Despite the many challenges of introducing technology to the classroom and having learners effectively use technology; tablets have made significant step forward. To start, tablets have the form factor that allows even kindergartners to utilize it.

Given the facts above, it is not surprising that supporting the tablet is a major requirement for online education. Currently, most of the online content-and-assessment products are being delivered using a mobile friendly web format, mostly in form of “responsive” pages. I suspect the reason for that, i.e. not using native app, is that the dynamic content layout as well as assessment types are difficult to implement in native mobile. A possibility is to use technology stacks that compiles/transpiles into native such as React Native but the technology is still in early stages.

Tablets will keep increasing in popularity among schools and educators. It will eventually replace computers and laptops in the classroom.

Game-based and Gamification, the fun factor

Another expected trend is incorporating game concepts to education to increase engagement. There are two manifestation for this: game-based applications (resources here and here) and Gamification.
With the former, a student actually learns by playing games. Sometimes the learner is even unaware that she/he is learning a particular subject. With the latter, the learner is motivated to learn; the learner understand he/she is in the context of learning something. A good example is incorporating a badging and leadership board features to online assessment application.

The existing established players such as Scholastic and Mc Graw Hill have incorporated gamification to their existing product and also want to add game application to complement their product line.

Few start-ups have started with game application. Reflex has taken up the challenge of combining pure games with math learning. Some others such as mathseed have taken a hybrid approach to construction of online assessment that resembles games.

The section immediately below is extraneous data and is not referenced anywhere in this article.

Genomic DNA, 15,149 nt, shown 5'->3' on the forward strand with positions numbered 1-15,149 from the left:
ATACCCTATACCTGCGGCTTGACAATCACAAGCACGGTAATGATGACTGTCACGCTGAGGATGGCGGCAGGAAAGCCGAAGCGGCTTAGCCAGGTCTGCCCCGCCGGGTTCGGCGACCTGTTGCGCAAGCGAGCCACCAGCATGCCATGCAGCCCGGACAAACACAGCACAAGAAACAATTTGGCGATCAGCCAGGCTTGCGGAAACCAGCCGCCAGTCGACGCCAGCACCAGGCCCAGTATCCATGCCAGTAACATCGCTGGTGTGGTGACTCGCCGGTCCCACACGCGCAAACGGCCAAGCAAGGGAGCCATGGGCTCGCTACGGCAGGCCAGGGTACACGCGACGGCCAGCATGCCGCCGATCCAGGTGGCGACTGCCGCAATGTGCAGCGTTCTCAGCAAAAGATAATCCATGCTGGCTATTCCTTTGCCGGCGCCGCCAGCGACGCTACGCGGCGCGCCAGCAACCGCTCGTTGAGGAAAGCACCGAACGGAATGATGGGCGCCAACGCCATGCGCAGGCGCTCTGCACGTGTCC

Games for learning and gamification is a movement to address the general implicit notion that “math is dull and boring,” as many would have heard young children say. I am certain that more organizations will use in this approach, iterate upon it and come up with solutions that satisfy a large emerging game-based/gamified learning market.

Non-profit entities coming to market

Yet another interesting observation is that there is increasing numbers of non-profit entities delivering or serving as facilitator of learning content.
It is not uncommon to see government entities and foundations (NPO/NGO) involved in education. Traditionally those entities channeled money and other resources to provide scholarships and deliver educational goods to low-income families and their children.

In the NTCM, I noticed a few NPOs including foundations and universities that are providing math learning solutions that directly target teachers and students.
For example Jump Math has opened on its site its curriculum that resulted from research on math learning and teaching. Universities such as UC Davis have produced online visualization tools meant to be used as math learning supporting material.
Another noteworthy organization is CK-12. Founded in 2007 by Neeru Khosla, CK-12 has built a platform for educators to create and share content, including math. The product has enough features to be compared against products from larger traditional companies.

Other insights

Additional insights and observations
Many public school teachers have expressed constrained budgets as limiting the number of online resources available to them, including apps.
Amazon acquired TenMarks a year ago and is directly competing with online education companies.
Massive Online Open Coursewares (MOOCs) including KhanAcademy were not present at theconference.
Not much social networking features, probably because of privacy issue.


Be it technology or traditional media, ultimately was the content, together with the delivery mechanism that differentiated one solution from another.
I believe that it is crucial for education content providing companies to have a flexible platform that not only facilitates the authoring process but also allows for rich content delivery in personalized manner.
The content and its derivatives such as analytics, should be readily and intuitively accessible by not only educators but also by parents, and taking a step further, available as aggregate data for curriculum/assessment designers and learning scientist for constant improvement of tools and contents.
In order for that to happen, there must be an active ecosystem surrounding the content that supports different learning lifecycle.

Education is not in hands of few organizations, but it’s everyone’s business. We should all be participant, actively collaborating to the disseminating knowledge to our kids and generations to come.

One clap, two clap, three clap, forty?

By clapping more or less, you can signal to us which stories really stand out.